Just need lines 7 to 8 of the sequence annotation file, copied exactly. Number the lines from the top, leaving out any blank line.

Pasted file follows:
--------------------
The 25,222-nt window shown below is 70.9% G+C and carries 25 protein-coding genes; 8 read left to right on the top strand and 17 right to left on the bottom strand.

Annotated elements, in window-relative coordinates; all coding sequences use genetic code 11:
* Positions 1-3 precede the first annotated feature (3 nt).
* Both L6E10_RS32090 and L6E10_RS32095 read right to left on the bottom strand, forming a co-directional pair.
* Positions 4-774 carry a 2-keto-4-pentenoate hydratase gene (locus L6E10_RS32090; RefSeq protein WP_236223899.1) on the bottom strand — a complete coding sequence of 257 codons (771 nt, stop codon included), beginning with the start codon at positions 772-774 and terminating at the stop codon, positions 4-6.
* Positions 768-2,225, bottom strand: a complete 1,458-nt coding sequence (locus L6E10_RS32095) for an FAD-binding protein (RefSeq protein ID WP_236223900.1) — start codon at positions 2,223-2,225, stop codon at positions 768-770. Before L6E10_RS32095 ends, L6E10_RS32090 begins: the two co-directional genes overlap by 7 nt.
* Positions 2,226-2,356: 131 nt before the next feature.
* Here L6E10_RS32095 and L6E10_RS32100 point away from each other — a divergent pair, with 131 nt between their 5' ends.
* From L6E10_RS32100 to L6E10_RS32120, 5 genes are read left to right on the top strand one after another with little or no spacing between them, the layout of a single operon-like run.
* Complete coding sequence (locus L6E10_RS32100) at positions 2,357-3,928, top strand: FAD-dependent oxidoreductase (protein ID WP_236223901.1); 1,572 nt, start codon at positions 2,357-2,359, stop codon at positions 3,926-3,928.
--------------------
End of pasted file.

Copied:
* Positions 2,226-2,356: 131 nt before the next feature.
* Here L6E10_RS32095 and L6E10_RS32100 point away from each other — a divergent pair, with 131 nt between their 5' ends.